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Tag: Jaipur

The Elephants of Jaipur

Elephant bulls aren’t kept in the elephant barn. Cows are more cooperative.

During British rule, elephants were put to work clearing the very forests from which they’d been captured. Timber was in huge demand for the new rail system of India.

By the time the British left, much of the forests of northern India were destroyed. Since then, poachers and tuskers and population growth have all taken a toll. As farming expands, elephants have little habitat remaining. Elephants in the wild now ravage farmers’ fields to find food. Villagers chase them back as best they can to save their crops.

Elephants are still domesticated for heavy construction. Others give rides as tourist attractions.

Our best choices preserve the land and the integrity and stability of its animals. These elephants may or may not have better lives than their cousins in the wild. I’m certain they have better lives than most livestock raised and killed in cruel conditions in the US.

We did not ride the elephants of Jaipur.

Along the Road in India

We did a fair amount of travel while in India. Delhi to Agra to Jaipur to Rishikesh and back to Delhi. Mile after mile along the roadways we saw carts with fruits and vegetables and potatoes, little tobacco carts, boys playing cricket, and open air cafes.

We saw men lying on cots in the heat of the day, crouched under trucks during a brief rain, splashing themselves with water from a pump, peeing beside trees, and talking in groups at cafes.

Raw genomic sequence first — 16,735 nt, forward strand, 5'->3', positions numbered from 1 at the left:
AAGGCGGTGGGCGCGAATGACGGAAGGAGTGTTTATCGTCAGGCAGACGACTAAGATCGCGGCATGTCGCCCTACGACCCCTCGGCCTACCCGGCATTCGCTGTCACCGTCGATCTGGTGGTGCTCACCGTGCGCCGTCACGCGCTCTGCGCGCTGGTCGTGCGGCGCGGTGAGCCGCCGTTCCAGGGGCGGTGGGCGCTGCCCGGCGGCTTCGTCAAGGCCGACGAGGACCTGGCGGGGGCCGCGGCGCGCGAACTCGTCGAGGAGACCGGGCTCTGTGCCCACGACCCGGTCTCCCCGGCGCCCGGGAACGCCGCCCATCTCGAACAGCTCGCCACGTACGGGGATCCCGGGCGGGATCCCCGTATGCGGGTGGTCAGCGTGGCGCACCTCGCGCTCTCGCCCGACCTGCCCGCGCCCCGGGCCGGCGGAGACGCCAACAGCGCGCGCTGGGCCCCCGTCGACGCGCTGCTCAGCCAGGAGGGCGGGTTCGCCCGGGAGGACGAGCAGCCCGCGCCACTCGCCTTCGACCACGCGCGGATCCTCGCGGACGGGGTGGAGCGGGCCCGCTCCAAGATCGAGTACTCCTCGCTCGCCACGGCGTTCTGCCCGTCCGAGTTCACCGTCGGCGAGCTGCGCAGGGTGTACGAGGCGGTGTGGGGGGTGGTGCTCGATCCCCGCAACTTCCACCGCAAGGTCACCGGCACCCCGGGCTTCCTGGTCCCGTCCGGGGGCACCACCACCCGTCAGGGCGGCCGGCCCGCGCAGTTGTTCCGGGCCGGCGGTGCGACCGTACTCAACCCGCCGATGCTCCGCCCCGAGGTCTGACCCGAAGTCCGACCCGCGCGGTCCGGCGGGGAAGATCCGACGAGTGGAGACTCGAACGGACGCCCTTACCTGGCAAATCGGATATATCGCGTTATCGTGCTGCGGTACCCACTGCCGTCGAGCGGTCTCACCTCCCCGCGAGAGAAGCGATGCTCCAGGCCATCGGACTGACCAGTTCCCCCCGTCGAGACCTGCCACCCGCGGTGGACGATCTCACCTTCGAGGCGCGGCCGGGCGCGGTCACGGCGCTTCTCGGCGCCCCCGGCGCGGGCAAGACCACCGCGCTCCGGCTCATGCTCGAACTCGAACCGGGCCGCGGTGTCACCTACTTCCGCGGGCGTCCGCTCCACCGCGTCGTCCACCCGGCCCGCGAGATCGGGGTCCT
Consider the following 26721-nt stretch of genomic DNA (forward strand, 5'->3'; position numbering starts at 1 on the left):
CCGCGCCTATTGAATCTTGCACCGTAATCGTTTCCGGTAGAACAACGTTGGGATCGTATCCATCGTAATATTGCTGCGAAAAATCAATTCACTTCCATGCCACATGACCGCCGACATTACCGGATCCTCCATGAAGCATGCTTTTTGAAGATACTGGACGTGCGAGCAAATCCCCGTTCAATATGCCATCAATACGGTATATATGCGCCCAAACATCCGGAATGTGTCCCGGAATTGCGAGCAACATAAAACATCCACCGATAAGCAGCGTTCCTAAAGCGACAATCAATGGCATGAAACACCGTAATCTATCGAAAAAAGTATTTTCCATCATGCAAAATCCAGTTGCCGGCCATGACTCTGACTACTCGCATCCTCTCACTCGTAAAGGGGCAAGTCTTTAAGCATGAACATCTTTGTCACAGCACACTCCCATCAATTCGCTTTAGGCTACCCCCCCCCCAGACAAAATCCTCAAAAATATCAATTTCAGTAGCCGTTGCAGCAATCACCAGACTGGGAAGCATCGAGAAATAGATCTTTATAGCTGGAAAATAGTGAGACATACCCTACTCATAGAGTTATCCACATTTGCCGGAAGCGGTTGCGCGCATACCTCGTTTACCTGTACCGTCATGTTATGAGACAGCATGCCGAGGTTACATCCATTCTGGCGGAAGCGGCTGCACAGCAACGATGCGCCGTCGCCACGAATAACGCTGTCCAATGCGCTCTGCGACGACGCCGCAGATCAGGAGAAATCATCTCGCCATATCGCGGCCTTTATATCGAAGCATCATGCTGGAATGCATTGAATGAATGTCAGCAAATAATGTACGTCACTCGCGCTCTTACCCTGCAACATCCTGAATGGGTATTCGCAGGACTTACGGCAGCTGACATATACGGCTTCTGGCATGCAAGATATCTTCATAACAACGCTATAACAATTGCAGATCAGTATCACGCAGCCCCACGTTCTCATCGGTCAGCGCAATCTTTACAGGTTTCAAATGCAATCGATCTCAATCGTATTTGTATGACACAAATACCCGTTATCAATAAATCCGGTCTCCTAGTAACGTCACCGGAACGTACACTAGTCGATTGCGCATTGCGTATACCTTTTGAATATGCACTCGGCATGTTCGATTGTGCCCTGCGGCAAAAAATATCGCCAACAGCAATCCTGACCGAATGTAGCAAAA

We saw women carrying packages the size of coffee tables on top of their heads.

We saw cows, dogs, mules, bison, monkeys, sheep, goats, and camels. We saw cars, vans, trucks, buses, motorcycles, rickshaws, bicycles, and tuk tuks. Lots and lots of people walking.

People honk their horns all of the time in India. Honking means something different in India than in the States. In the US, a horn might mean “Don’t pull out in front of me, you Nimrod!” or “Hurry up! The light turned green already!” or “We’re about to crash, you idiot!”

In India, honking isn’t so aggressive. A honk seems to mean, “There’s a sliver of road between you and that bus and since I’m obligated to squeeze past I thought I’d let you know by honking my horn.”

I will never understand how all the traffic and animals and people coexist as successfully as they do on the roads of India.

Faces of India, part 2

Faces of India, part 1